A recent article in the Wall Street Journal, “U.S. Risks National Blackout From Small-Scale Attack,” describes work that the Federal Energy Regulatory Commission (FERC) is doing on the vulnerability of the US power grid. The most disturbing of FERC’s conclusions is that national blackouts can result from attacks on as few as only nine locations.
Research with my colleagues at the Naval Postgraduate School and our students leads me to be skeptical about the very low number of locations that FERC finds sufficient to result in systemic blackouts.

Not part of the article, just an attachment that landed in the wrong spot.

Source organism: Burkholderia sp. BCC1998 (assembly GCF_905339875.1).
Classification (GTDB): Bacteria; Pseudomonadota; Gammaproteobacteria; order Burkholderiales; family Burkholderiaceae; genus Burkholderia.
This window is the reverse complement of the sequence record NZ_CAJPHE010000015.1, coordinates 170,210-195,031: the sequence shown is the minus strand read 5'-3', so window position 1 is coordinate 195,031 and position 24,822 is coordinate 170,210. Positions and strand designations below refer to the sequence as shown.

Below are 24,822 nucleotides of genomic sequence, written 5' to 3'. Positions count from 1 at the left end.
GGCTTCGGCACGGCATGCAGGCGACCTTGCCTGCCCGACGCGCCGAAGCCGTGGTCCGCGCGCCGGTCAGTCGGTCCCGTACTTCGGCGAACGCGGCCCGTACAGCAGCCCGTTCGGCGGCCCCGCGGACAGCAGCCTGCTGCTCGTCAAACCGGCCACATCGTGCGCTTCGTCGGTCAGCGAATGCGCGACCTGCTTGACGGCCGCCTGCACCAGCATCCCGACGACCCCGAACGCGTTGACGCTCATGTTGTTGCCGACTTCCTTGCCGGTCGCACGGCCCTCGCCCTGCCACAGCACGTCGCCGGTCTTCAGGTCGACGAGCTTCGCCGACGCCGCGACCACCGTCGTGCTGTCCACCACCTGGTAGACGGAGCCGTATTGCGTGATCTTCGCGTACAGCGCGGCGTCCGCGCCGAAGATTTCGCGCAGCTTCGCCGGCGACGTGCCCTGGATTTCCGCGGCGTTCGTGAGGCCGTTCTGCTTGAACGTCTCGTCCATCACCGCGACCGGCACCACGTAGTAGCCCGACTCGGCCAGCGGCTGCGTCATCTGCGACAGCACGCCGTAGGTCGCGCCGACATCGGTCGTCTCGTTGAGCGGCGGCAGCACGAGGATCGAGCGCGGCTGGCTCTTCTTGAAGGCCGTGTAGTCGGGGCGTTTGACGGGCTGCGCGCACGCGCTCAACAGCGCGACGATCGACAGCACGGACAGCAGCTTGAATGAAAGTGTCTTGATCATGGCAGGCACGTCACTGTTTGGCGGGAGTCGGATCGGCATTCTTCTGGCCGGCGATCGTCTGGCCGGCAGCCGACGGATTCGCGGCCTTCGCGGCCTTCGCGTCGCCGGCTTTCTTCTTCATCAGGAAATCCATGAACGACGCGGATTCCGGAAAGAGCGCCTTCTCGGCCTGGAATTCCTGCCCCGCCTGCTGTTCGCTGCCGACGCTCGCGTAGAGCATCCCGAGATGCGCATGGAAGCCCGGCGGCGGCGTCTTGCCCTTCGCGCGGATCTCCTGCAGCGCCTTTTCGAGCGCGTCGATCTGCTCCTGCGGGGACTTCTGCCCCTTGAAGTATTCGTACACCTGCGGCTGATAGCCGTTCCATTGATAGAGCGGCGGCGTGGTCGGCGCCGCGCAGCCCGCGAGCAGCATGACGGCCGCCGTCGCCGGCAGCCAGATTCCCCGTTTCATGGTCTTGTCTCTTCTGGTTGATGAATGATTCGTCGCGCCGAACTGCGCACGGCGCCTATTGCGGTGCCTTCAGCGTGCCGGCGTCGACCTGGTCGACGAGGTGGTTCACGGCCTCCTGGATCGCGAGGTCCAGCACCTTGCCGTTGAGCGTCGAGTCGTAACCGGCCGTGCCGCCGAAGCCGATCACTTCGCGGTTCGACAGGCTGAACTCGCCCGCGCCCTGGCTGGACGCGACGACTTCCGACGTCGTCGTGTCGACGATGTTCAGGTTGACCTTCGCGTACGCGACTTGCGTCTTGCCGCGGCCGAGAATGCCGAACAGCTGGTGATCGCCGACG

Furthermore, my research-in-progress with Yezhou Wang at The University of Texas at Austin suggests that it would likely take attacks at many more locations to precipitate a complete — as opposed to localized — blackout. This work models cascading outages that can lead to blackouts, in order to more accurately answer the questions that FERC is posing. We aim to better model the effects of failures and attacks, and we are integrating cascading outage analyses into medium- and longer-term models that consider repair times for damaged equipment. An important case-in-point is the time to replace large power transformers.
All that said, the FERC research accurately highlights the fact of the grid’s vulnerability. We need to understand and, where possible, defend the electric grid against those weaknesses.